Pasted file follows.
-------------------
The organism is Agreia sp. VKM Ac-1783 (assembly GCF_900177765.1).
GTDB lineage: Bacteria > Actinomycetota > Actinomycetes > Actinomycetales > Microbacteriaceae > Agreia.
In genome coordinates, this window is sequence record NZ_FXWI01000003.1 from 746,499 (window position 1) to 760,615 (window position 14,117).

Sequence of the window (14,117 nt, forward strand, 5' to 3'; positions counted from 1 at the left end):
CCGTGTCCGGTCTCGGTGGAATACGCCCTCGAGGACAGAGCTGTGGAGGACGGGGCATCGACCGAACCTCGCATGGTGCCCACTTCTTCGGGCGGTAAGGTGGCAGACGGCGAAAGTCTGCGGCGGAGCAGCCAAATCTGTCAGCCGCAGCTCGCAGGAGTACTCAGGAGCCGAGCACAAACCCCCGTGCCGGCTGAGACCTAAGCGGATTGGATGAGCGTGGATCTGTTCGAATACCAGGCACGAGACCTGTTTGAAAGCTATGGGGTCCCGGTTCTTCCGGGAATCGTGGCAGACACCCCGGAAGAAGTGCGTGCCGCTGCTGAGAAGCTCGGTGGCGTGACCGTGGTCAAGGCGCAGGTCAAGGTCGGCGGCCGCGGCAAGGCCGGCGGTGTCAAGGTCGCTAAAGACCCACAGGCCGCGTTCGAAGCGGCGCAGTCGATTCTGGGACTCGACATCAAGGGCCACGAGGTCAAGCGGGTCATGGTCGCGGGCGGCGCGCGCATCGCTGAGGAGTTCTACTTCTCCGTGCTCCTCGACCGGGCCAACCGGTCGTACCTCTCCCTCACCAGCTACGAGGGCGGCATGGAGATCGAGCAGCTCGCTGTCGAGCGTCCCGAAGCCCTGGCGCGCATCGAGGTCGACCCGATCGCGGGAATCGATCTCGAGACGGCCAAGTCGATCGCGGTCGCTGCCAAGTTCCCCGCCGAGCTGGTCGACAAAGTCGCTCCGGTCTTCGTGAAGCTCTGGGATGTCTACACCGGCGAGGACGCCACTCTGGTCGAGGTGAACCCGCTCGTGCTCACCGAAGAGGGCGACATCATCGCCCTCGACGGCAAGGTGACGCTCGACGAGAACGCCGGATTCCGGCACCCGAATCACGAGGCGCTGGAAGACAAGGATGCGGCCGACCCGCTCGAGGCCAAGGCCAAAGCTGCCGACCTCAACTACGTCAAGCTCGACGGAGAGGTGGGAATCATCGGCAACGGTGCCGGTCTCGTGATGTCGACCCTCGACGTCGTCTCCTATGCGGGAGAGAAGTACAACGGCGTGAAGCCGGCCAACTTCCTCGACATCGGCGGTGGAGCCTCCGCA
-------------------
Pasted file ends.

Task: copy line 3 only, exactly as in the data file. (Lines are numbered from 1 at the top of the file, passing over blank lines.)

In genome coordinates, this window is sequence record NZ_FXWI01000003.1 from 746,499 (window position 1) to 760,615 (window position 14,117).